And, in case you were wondering, jellyfish do have eyes – “magnificent eyes. It depends on the species. They have lenses, corneas, retinas,” says Piatigorsky in the release. No one knows what they can see or how vision might affect their behavior, but such impractical questions might lead to the next breakthrough. In the meantime, they promote curiosity and wonder about our world.

Previously: Research in medical school: the need to align incentives with value, Can science journals have beautiful prose? and Science is like an ongoing mystery novel, says Stanford neurobiologist Carla Shatz
Photo by Lassi Kurkijarvi

Medical Education, Medicine and Literature, Medicine and Society, Mental Health, Patient Care

Using graphic art to understand the emotional aspects of disease

Using graphic art to understand the emotional aspects of disease

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When it comes to describing the feelings of hopelessness of depression, the fear and anxiety of having an operation or the unrelenting pain of a chronic condition, sometimes words are not enough. But, as some patients have discovered, art can be a powerful medium for portraying and translating these complex emotional experiences. Cartoons can also help future medical professionals empathize with patients and consider their experience from more than a clinical perspective.

An article published last week on the anthropology blog Teaching Culture explores the use of graphic art in medical anthropology courses. It takes its inspiration from Allie Brosh’s comic Hyperbole and a Half, in which she uses a crudely drawn figure to transport readers through the painful inertia and numbness of her depression. I stumbled upon this comic a few years ago when a dear friend was depressed. At the time, I didn’t understand how that could be or what that meant. Brosh’s bizarre, raw, and yes funny, comic resonated not only with what I saw my friend going through, but with my own experience, even though I was not depressed. It enabled me to empathize and to offer her support that was more relevant.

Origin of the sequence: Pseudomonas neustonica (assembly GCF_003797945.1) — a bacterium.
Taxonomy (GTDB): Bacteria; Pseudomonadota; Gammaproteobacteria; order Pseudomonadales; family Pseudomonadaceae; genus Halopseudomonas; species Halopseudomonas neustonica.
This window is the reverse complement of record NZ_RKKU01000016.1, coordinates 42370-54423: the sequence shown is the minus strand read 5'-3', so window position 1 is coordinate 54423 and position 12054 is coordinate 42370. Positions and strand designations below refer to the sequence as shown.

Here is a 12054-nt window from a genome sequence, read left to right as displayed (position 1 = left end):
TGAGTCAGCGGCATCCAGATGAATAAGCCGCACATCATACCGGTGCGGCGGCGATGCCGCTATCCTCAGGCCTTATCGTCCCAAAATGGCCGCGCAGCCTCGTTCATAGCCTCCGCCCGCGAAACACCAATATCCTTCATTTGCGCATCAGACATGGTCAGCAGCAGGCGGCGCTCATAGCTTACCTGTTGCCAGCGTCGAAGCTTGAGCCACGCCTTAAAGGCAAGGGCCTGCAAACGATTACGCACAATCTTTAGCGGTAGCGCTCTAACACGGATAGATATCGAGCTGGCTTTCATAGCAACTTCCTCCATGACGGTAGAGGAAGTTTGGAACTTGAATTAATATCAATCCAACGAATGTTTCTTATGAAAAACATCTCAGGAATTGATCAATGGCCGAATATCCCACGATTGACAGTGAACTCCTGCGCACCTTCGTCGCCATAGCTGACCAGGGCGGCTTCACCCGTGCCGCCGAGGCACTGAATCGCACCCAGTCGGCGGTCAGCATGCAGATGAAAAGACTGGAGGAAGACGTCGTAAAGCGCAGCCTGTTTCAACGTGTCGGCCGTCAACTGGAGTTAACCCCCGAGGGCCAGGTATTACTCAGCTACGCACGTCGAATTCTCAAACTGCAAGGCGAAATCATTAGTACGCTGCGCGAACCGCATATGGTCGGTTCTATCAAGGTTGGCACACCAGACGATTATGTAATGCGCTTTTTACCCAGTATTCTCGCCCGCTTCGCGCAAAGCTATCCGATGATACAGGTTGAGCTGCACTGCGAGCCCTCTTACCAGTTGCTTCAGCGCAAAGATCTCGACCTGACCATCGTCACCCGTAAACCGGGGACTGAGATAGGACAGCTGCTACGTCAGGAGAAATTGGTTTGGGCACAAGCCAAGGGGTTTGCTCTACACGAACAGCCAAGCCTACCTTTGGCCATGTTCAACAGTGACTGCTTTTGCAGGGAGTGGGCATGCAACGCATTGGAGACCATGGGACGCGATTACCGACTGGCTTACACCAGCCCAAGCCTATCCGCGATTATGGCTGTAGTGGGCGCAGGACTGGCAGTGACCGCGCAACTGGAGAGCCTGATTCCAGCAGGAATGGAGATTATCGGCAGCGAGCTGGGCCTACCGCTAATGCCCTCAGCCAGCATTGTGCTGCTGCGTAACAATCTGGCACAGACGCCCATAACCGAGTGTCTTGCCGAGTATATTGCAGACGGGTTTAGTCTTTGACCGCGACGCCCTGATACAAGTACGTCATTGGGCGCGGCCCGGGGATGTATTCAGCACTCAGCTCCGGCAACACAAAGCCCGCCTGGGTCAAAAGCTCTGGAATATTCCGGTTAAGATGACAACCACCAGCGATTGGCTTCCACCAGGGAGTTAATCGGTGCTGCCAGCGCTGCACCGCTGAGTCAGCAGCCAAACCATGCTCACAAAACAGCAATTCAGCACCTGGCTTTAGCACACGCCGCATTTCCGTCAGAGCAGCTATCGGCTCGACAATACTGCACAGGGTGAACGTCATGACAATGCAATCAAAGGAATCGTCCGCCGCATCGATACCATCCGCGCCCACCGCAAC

The article also describes a curriculum that incorporates “graphic pathographies” – graphic novels and comics about experiencing illness – into a course for pre-med students. The coursework “examines the multifaceted relations between biomedicine, culture, and the art of care, and places a special emphasis on how creative and humanistic approaches to illness and healing might enrich clinical practice.”

When I asked for his thoughts, Errol Ozdalga, MD, a professor of general medicine involved with the bedside medicine Stanford 25 initiative, commented:

Graphic art is an expression that is probably under-utilized. At Stanford, our guest services offers patients the chance to do guided imagery by expressing their feelings via drawing. Many physicians are unaware this service exists. It’s an opportunity to better understand our patients’ perspectives and promote the importance of connecting to patients among our students.

Previously: Engaging with art to improve clinical skills, Image of the week: a medical-focused manga comic and Stanford nurse’s whiteboard artistry brings cheer to patients, co-workers
Photo by Krystal T

Medicine and Literature, Patient Care, Podcasts, Stanford News

Abraham Verghese: “A saintliness in so many of my patients”

Abraham Verghese: "A saintliness in so many of my patients"

Verghese lookingThere’s a quiet dignity that envelopes Abraham Verghese, MD. You can imagine other authors whose books have scaled to the top to be taken with themselves, hardly humble, but that’s not the case here. When you get to know him, you realize he’s a man of great depth, with a wonderful soul and a deeply felt sense of humanity. When he talks about treating patients it’s with reverence (“There’s a saintliness I saw in so many of my patients,” he told me) – as if each time he crosses the threshold into a patient’s room he’s entering hallowed ground.

Verghese has written two searing works of nonfiction: My Own Country, a paean to the young men he treated for HIV-AIDS when it was just emerging as a human scourge, and The Tennis Partner, a loving eulogy to a best buddy whose life went off the rails. Then the blockbuster novel Cutting for Stone: atop the New York Times best seller list for two years and selling more than one million copies. It’s a sweeping tale of how time transforms family – jolting the reader from the first page, where a Roman Catholic nun gives birth to twins boys and dies on the operating table. I read it during the height of the global economic chaos in 2009 and was transported each evening, thankfully, to another world outside of monetary meltdowns and fiscal maelstrom.